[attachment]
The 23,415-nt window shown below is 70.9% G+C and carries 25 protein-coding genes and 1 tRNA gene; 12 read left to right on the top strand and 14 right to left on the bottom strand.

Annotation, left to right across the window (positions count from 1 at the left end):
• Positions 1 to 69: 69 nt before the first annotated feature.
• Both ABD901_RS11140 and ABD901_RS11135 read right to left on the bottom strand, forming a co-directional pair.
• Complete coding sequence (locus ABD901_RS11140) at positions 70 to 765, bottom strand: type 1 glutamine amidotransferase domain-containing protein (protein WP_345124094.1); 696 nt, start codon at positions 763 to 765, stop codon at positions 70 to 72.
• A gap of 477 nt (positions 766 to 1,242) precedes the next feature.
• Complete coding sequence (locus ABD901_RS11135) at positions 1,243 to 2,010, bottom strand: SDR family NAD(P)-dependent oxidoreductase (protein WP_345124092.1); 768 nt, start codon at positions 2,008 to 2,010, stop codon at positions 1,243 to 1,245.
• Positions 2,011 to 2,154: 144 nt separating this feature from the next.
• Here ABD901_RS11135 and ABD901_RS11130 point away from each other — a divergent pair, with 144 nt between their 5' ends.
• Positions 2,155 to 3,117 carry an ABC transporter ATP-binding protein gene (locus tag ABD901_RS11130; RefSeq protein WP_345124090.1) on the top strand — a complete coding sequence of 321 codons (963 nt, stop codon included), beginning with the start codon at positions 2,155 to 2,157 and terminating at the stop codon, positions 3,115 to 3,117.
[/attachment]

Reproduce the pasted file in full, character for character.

The 23,415-nt window shown below is 70.9% G+C and carries 25 protein-coding genes and 1 tRNA gene; 12 read left to right on the top strand and 14 right to left on the bottom strand.

Annotation, left to right across the window (positions count from 1 at the left end):
• Positions 1 to 69: 69 nt before the first annotated feature.
• Both ABD901_RS11140 and ABD901_RS11135 read right to left on the bottom strand, forming a co-directional pair.
• Complete coding sequence (locus ABD901_RS11140) at positions 70 to 765, bottom strand: type 1 glutamine amidotransferase domain-containing protein (protein WP_345124094.1); 696 nt, start codon at positions 763 to 765, stop codon at positions 70 to 72.
• A gap of 477 nt (positions 766 to 1,242) precedes the next feature.
• Complete coding sequence (locus ABD901_RS11135) at positions 1,243 to 2,010, bottom strand: SDR family NAD(P)-dependent oxidoreductase (protein WP_345124092.1); 768 nt, start codon at positions 2,008 to 2,010, stop codon at positions 1,243 to 1,245.
• Positions 2,011 to 2,154: 144 nt separating this feature from the next.
• Here ABD901_RS11135 and ABD901_RS11130 point away from each other — a divergent pair, with 144 nt between their 5' ends.
• Positions 2,155 to 3,117 carry an ABC transporter ATP-binding protein gene (locus tag ABD901_RS11130; RefSeq protein WP_345124090.1) on the top strand — a complete coding sequence of 321 codons (963 nt, stop codon included), beginning with the start codon at positions 2,155 to 2,157 and terminating at the stop codon, positions 3,115 to 3,117.